Margot Robbie: “Hi, honey! I’m so happy to be speaking with you today because I get to ask all these questions that I’ve never had a chance to ask you.”
Margaret Qualley: “I was talking to my dad this morning and he asked me how my day was. I was like, ‘I have an interview with Margot Robbie’, and he was like, ‘Margot Robbie? Like Once Upon a Time… Margot Robbie? She’s interviewing you?’, and I was like, ‘Yeah, it’s weird, I know. Should be the other way around.’ [Laughs] I’m stoked.”
MR: “I know I’ve said this to you before, but I remember when I saw Once Upon a Time… in Hollywood in its entirety for the first time at Cannes. For me, you stole the whole show. Obviously, we didn’t share any scenes and I just kept thinking, ‘I have to work with this actor in some way.’ Your mom was in Cannes, too – I saw her at the airport and I was like, ‘Oh my God, that’s Andie MacDowell’, and then I was like, ‘Holy shit, that’s Margaret’s mom!’ – I wasn’t going to say anything, but then I thought any mom would want to hear how I’m feeling right now. So I went up and told her.”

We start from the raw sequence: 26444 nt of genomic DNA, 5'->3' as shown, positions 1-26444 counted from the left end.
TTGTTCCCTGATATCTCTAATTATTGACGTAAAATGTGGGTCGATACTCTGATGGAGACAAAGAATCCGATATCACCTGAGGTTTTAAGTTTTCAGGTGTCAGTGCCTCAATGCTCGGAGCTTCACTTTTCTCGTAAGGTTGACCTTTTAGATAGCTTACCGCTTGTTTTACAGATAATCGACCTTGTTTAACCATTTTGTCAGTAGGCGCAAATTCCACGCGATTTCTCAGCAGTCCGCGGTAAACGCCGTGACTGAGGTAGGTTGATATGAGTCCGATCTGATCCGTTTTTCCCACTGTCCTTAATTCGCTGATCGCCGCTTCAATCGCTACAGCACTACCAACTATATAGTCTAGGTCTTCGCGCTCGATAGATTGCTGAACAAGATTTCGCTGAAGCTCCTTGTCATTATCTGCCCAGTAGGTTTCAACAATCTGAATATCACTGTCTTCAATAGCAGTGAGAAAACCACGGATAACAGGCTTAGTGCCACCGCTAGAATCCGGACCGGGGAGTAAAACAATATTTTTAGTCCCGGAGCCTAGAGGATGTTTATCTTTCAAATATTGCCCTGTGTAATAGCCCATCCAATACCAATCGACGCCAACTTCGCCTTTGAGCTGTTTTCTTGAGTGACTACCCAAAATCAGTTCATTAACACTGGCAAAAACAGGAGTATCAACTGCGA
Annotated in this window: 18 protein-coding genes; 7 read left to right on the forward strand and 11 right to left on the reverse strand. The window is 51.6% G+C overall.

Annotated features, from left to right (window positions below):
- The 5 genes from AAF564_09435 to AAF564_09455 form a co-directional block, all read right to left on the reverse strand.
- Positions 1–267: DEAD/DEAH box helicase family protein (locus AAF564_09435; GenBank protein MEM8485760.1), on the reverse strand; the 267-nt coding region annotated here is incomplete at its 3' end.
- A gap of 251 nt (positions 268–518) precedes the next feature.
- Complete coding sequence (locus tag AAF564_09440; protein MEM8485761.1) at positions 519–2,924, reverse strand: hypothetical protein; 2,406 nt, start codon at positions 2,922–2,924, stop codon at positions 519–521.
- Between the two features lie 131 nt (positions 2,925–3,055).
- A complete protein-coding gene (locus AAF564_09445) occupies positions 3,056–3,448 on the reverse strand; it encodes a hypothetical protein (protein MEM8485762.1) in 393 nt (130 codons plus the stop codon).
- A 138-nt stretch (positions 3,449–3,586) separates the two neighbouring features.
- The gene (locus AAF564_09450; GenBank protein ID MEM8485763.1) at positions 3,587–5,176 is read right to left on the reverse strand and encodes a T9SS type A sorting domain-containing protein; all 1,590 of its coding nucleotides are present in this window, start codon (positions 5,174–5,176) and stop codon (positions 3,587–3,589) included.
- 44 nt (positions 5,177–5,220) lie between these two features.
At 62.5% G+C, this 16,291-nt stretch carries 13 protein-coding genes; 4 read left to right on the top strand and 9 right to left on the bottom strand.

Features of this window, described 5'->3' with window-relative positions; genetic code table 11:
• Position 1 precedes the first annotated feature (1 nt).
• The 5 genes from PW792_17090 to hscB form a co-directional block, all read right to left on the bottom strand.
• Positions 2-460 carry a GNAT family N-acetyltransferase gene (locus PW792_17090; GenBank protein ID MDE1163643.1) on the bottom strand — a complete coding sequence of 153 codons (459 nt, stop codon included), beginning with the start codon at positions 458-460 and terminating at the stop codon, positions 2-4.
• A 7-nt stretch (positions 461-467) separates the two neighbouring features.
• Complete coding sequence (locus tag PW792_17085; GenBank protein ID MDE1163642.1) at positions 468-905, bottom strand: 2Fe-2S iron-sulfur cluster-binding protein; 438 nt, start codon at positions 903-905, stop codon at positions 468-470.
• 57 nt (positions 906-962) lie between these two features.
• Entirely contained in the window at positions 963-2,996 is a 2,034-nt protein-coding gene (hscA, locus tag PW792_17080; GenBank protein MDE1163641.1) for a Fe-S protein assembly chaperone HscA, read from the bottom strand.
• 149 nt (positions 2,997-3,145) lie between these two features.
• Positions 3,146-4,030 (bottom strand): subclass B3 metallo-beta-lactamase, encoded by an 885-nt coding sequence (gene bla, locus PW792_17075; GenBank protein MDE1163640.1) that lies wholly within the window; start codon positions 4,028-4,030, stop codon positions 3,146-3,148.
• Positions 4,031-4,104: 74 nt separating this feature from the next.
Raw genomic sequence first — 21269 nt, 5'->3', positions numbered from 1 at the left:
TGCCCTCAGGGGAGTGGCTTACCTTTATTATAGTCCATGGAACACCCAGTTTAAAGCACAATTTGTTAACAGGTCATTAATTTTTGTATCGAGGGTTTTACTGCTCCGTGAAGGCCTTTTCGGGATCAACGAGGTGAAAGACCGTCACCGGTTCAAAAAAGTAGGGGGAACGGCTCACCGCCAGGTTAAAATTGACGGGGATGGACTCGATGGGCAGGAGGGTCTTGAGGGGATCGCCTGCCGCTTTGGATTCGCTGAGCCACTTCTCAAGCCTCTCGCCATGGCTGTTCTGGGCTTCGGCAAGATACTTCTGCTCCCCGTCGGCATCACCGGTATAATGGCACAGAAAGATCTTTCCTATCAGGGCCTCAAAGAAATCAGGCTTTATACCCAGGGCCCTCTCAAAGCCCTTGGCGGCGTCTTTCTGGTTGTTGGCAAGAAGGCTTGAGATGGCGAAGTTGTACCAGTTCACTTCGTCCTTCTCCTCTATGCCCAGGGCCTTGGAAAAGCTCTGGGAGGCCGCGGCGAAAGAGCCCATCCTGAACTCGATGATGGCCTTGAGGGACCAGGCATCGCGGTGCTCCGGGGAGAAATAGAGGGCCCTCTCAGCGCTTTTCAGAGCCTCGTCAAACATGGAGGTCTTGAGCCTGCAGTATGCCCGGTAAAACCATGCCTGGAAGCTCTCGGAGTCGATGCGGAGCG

MQ: “I know because my mom called me after and was like, ‘Margot Robbie is the most beautiful person I’ve ever seen!’”
MR: “Novitiate was really the performance that solidified you as one of my favorite actresses. You were playing a nun and I thought you were so incredible. Then the next time I saw you was in Once Upon a Time… in Hollywood, where you [were] playing this promiscuous hippie. Now you’re in Maid, playing a single mom who is homeless and cleaning houses to survive. Is versatility something that you’re consciously striving for in your career?”
MQ: “It’s just about that feeling in your gut, you know? We share a manager, Chris, and he knows how much I idolize you! When I’m debating a role, he talks about how you’re often like, ‘Oh, this is just not me.’ I think that’s really beautiful – that sense of intuition and knowing deep in your bones whether or not something’s right. I’ve made mistakes; there have been misses – but, at the same time, the misses don’t really feel like misses because I ended up learning so much.”
MR: “I think the most underrated and overlooked sixth sense that human beings have is our instincts. It’s taken me so long to trust my instincts, and not just in the acting world – in life, generally.”
MQ: “Right – I feel like the dial of those voices was louder when I was a kid. Now I’m an adult, I’m constantly working on trying to maximize the volume.”